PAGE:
Recently, in vivo methods for visualizing GUS activity that do not require destruction of plant tissue have been made available. Molecular Probes publication 2908, Imagene GreenJ, p. 1-4 (1993) and Naleway et al., J. Cell Biol. 115:151a (1991). However, these in vivo methods for visualizing GUS activity have not proven useful for recovery of transformed cells because of low sensitivity, high fluorescent backgrounds and limitations associated with the use of luciferase genes as selectable markers.
More recently, a gene encoding Green Fluorescent Protein (GFP) has been utilized as a marker for gene expression in procaryotic and eukaryotic cells. Chalfie et al., Science 263:802 (1994). GFP and mutants of GFP may be used as screenable markers.
Promoters—Genes included in expression vectors must be driven by nucleotide sequence comprising a regulatory element, for example, a promoter. Several types of promoters are now well known in the transformation arts, as are other regulatory elements that can be used alone or in combination with promoters.
As used herein, A promoter includes reference to a region of DNA upstream from the start of transcription and involved in recognition and binding of RNA polymerase and other proteins to initiate transcription. A plant promoter is a promoter capable of initiating transcription in plant cells. Examples of promoters under developmental control include promoters that preferentially initiate transcription in certain tissues, such as leaves, roots, seeds, fibers, xylem vessels, tracheids, or sclerenchyma. Such promoters are referred to as A tissue preferred. Promoters which initiate transcription only in certain tissue are referred to as tissue specific. A cell type specific promoter primarily drives expression in certain cell types in one or more organs, for example, vascular cells in roots or leaves. An inducible promoter is a promoter which is under environmental control. Examples of environmental conditions that may effect transcription by inducible promoters include anaerobic conditions or the presence of light. Tissue-specific, tissue-preferred, cell type specific, and inducible promoters constitute the class of non-constitutive promoters. A constitutive promoter is a promoter which is active under most environmental conditions.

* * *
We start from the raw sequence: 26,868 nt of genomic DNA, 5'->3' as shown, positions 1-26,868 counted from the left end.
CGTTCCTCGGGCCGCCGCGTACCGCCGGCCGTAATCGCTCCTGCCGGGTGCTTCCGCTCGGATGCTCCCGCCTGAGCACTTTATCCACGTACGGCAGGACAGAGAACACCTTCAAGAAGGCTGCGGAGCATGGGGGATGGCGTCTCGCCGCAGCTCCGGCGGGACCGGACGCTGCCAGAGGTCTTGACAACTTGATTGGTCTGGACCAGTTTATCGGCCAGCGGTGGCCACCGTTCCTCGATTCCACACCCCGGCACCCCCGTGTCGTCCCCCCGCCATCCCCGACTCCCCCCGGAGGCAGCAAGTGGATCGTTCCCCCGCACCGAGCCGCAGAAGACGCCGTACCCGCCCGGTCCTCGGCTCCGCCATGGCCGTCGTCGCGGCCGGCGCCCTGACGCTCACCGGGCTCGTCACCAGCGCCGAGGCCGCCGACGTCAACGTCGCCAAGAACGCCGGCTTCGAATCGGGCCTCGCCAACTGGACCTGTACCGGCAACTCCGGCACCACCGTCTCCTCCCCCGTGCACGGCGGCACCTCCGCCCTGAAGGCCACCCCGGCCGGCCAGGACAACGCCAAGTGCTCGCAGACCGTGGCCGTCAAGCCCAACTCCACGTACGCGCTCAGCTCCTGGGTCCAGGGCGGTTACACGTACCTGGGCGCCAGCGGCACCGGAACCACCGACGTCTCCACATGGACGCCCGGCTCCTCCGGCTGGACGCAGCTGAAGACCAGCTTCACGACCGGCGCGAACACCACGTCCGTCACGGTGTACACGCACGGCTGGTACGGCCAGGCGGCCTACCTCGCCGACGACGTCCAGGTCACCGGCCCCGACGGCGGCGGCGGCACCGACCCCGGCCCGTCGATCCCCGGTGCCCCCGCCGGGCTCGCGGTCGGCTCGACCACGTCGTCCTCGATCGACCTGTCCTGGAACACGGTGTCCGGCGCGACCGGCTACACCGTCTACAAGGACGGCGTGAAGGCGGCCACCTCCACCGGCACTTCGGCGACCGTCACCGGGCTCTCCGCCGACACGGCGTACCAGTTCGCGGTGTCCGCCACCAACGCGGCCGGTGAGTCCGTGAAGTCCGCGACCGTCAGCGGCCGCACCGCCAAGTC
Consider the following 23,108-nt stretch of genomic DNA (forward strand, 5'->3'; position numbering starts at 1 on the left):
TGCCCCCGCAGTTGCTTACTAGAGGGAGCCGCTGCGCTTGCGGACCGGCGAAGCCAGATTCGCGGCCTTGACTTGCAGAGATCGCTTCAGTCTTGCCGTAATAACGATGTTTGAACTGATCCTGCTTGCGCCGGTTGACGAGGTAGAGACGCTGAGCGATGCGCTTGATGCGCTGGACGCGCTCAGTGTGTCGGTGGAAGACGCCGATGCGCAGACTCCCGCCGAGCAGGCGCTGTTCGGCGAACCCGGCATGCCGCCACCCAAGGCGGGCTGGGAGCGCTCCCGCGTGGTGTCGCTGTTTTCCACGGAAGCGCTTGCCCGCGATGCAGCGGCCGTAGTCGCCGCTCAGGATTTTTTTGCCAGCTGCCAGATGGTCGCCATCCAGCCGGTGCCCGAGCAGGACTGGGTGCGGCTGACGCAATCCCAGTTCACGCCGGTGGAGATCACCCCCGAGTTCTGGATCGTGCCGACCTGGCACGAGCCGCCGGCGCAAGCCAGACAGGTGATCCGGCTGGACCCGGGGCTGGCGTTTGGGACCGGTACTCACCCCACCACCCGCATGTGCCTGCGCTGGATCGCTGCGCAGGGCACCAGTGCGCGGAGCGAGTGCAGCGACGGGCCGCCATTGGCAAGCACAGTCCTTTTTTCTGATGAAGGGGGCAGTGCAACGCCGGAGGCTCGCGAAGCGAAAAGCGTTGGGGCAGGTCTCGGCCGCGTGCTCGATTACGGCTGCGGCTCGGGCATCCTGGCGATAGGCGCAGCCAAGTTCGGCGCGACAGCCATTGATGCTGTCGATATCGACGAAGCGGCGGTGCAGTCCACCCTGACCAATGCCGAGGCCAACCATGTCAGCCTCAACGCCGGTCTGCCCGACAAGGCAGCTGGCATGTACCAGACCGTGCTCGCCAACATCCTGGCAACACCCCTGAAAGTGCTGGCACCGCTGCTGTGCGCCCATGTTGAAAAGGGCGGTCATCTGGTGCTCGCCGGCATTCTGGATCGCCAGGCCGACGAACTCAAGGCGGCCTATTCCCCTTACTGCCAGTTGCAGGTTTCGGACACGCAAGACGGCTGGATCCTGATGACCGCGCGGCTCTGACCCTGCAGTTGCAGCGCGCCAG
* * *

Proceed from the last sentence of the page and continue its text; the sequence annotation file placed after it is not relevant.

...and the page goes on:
A. Inducible Promoters
An inducible promoter is operably linked to a gene for expression in corn. Optionally, the inducible promoter is operably linked to a nucleotide sequence encoding a signal sequence which is operably linked to a gene for expression in corn. With an inducible promoter the rate of transcription increases in response to an inducing agent.
Any inducible promoter can be used in the instant invention. See Ward et al., Plant Mol. Biol. 22:361-366 (1993). Exemplary inducible promoters include, but are not limited to, that from the ACEI system which responds to copper (Meft et al., PNAS 90:4567-4571 (1993)); In2 gene from maize which responds to benzenesulfonamide herbicide safeners (Hershey et al., Mol. Gen Genetics 227:229-237 (1991) and Gatz et al., Mol. Gen. Genetics 243:32-38 (1994)) or Tet repressor from Tn10 (Gatz et al., Mol. Gen. Genetics 227:229-237 (1991). A particularly preferred inducible promoter is a promoter that responds to an inducing agent to which plants do not normally respond. An exemplary inducible promoter is the inducible promoter from a steroid hormone gene, the transcriptional activity of which is induced by a glucocorticosteroid hormone. Schena et al., Proc. Natl. Acad. Sci. U.S.A. 88:0421 (1991).
B. Constitutive Promoters